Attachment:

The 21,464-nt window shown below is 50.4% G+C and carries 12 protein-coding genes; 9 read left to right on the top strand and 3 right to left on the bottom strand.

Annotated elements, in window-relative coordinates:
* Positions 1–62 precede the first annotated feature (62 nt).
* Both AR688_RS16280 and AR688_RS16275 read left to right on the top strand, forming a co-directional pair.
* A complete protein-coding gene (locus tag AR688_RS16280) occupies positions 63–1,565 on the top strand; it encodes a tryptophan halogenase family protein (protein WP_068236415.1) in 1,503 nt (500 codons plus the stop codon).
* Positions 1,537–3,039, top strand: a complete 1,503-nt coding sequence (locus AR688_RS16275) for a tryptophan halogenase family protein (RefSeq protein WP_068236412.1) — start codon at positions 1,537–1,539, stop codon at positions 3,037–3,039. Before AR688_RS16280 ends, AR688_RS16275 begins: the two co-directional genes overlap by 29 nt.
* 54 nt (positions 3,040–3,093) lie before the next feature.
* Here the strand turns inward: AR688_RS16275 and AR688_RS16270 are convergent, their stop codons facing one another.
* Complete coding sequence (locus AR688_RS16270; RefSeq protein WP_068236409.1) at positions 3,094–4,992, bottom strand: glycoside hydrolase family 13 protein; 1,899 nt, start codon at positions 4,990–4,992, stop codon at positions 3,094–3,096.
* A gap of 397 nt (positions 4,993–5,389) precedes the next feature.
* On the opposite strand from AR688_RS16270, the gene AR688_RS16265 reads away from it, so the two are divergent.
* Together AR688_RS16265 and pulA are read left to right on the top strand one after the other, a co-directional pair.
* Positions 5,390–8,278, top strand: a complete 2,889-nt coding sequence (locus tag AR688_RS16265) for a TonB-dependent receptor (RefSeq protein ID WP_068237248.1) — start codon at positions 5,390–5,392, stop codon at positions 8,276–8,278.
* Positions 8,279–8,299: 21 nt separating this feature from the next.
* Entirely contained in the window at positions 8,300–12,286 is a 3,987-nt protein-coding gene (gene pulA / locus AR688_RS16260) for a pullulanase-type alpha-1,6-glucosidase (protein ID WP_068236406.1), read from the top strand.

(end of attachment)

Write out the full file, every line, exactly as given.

The 21,464-nt window shown below is 50.4% G+C and carries 12 protein-coding genes; 9 read left to right on the top strand and 3 right to left on the bottom strand.

Annotated elements, in window-relative coordinates:
* Positions 1–62 precede the first annotated feature (62 nt).
* Both AR688_RS16280 and AR688_RS16275 read left to right on the top strand, forming a co-directional pair.
* A complete protein-coding gene (locus tag AR688_RS16280) occupies positions 63–1,565 on the top strand; it encodes a tryptophan halogenase family protein (protein WP_068236415.1) in 1,503 nt (500 codons plus the stop codon).
* Positions 1,537–3,039, top strand: a complete 1,503-nt coding sequence (locus AR688_RS16275) for a tryptophan halogenase family protein (RefSeq protein WP_068236412.1) — start codon at positions 1,537–1,539, stop codon at positions 3,037–3,039. Before AR688_RS16280 ends, AR688_RS16275 begins: the two co-directional genes overlap by 29 nt.
* 54 nt (positions 3,040–3,093) lie before the next feature.
* Here the strand turns inward: AR688_RS16275 and AR688_RS16270 are convergent, their stop codons facing one another.
* Complete coding sequence (locus AR688_RS16270; RefSeq protein WP_068236409.1) at positions 3,094–4,992, bottom strand: glycoside hydrolase family 13 protein; 1,899 nt, start codon at positions 4,990–4,992, stop codon at positions 3,094–3,096.
* A gap of 397 nt (positions 4,993–5,389) precedes the next feature.
* On the opposite strand from AR688_RS16270, the gene AR688_RS16265 reads away from it, so the two are divergent.
* Together AR688_RS16265 and pulA are read left to right on the top strand one after the other, a co-directional pair.
* Positions 5,390–8,278, top strand: a complete 2,889-nt coding sequence (locus tag AR688_RS16265) for a TonB-dependent receptor (RefSeq protein ID WP_068237248.1) — start codon at positions 5,390–5,392, stop codon at positions 8,276–8,278.
* Positions 8,279–8,299: 21 nt separating this feature from the next.
* Entirely contained in the window at positions 8,300–12,286 is a 3,987-nt protein-coding gene (gene pulA / locus AR688_RS16260) for a pullulanase-type alpha-1,6-glucosidase (protein ID WP_068236406.1), read from the top strand.